Turns out, it doesn’t cost much to drive yourself batty over your investments.
For the past week, ever since I broke one of my cardinal investing rules by buying an individual stock, I have experienced pronounced emotional swings over the company’s every tick and trade, feeling accomplished when the price rises and despondent when it falls.
The size of my investment is $3.44. Total.
Here’s what happened. I recently realized that my portfolio account had about $10 in cash—a years-old dividend payment from a fund I had subsequently changed to reinvest them (as long-term investors always should). It seemed silly to request a $10 check just to put it into my savings account, so I decided to roll the dice and buy something. Evidently I was feeling wild that day.
The stock in question, of which I am the proud owner of two—count ‘em, two—shares is Navios Maritime Acquisition Corp. NNA, +2.42% which is evidently in the “marine transportation business,” according to FactSet, which means it owns a fleet of oil tankers and other vessels. I say “evidently” because I didn’t know what the company did when I bought the stock. So help me God, I bought it because it was the first thing I found that I could “afford” with my $10, and because, in the scant research I did, I liked its dividend yield (an admittedly impressive 12.1%, which amounts to an extra dime for me every three months).
It should go without saying, but this is not how you should compile your portfolio.
The way one should put together his or her portfolio, generally speaking, is to load up on low-cost index funds and hold them for the very long term, getting the benefit of compound interest. Index funds track broad parts of the market, and are considered a safer investment than individual stocks by reducing single-security risk. According to data from Charles Schwab, investors have a 40.1% chance of losing money if they hold five stocks, a risk that drops to 25.5% if they own 20 and to 12.9% if they own 40. Index funds, such as ones tracking the S&P 500 SPX, +0.73%give investors exposure to hundreds of names.
When it comes to single securities, your odds of outperforming are even lower. The average stock, when taken individually, not only underperforms when compared to the overall market, but also may even lose out to Treasurys, considered among the safest and most static of assets.
Read more: Here’s why you shouldn’t buy a stock ever again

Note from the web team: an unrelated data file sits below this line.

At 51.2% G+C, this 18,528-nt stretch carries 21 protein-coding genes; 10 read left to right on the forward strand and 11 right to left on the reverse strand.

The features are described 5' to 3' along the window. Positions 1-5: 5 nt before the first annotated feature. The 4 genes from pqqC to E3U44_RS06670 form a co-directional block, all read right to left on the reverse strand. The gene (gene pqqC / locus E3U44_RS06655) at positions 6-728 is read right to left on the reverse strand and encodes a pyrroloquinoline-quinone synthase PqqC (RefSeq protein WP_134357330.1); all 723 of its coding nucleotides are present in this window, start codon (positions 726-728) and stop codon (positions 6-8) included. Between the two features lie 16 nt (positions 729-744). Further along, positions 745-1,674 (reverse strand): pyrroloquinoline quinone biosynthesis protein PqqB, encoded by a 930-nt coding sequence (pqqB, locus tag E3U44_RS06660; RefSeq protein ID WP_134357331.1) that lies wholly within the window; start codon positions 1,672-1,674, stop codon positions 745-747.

Now, I knew all that when I acquired approximately 1/75.3 millionth of Navios, but didn’t care because of how small my stake was. It the price rose, then great—although I’d need to see some massive gains to make it profitable, given the $4.95 trading cost (this hurdle is what limited my stake to two shares, and what makes my “plan” particularly stupid). If it went to zero, on the other hand, I’d only be out a couple bucks, which I can live with, given the size of my investment is literally dwarfed by the amount I have in my spare change jar.
What I didn’t expect, however, is how attached I would become to those little shares. In the brief time I’ve held them, they’ve fallen in five of six sessions, losing 4.1%. (On the one day it rose, it really rose, spiking 9.4% and briefly making me feel like Warren Buffett.) The decline amounts to a loss of 14 cents, and believe me I’ve felt every one of those pennies disappear from my bottom line.
I wish I was joking, but for reasons that defy all logic, I’ve become unexpectedly invested in my investment. It bothers me when the price goes down, and I feel an impulse to cut my less-than-an-actual-quarter losses. I feel this even while acknowledging that the moves amount to pennies and that the two shares have absolutely no bearing on my financial stability. Pathetically small though my stake may be, money is still money, and I would prefer more of it than less of it.
My situation is exacerbated by my job, for which I have to watch the market constantly and have gotten in the habit of checking on Navios. This is a no-no. Jack Bogle, the former chief executive of Vanguard, has gone so far as to recommend investors throw out their monthly statements to remove themselves from the emotions that arise from short-term volatility. (With this in mind, I don’t stalk the value of the funds that make up the core of my portfolio, even though they move far more on a dollar basis each day.)
Bogle’s may be an unnecessary step, but emotional trading can sharply reduce an investor’s return. The easy tradability of exchange-traded funds, for example, has been criticized by how they lead investors to overuse, a practice that can cause them to significantly lag their buy-and-hold peers. And as an unmarried man, I’m evidently in the sweet spot for this kind of overconfidence-driven activity. A study from the University of California suggested that single men trade 67% more than single women, reducing their returns by 1.44 percentage points a year.In investing, giving in to your emotions can cut your return by about 1.56 percentage points a year. Should you leave the job to an emotionless robo adviser instead?
With this in mind, I am resisting all urges to disembark from Navios. I will either sail these shares to riches or go down with the ship. I don’t have much choice in the matter, since it would cost me another $4.95 to sell my shares which is more than they’re worth, but I am optimistic nonetheless: The last time I had the idea to buy a single stock, my choice was Netflix Inc. NFLX, +0.77% which subsequently jumped about 3,400% over the following nine years. (Unfortunately, my dad talked me out of this particular investment.) Assuming my record for securities selection remains unblemished, by 2026 my investment will have swollen to… $120.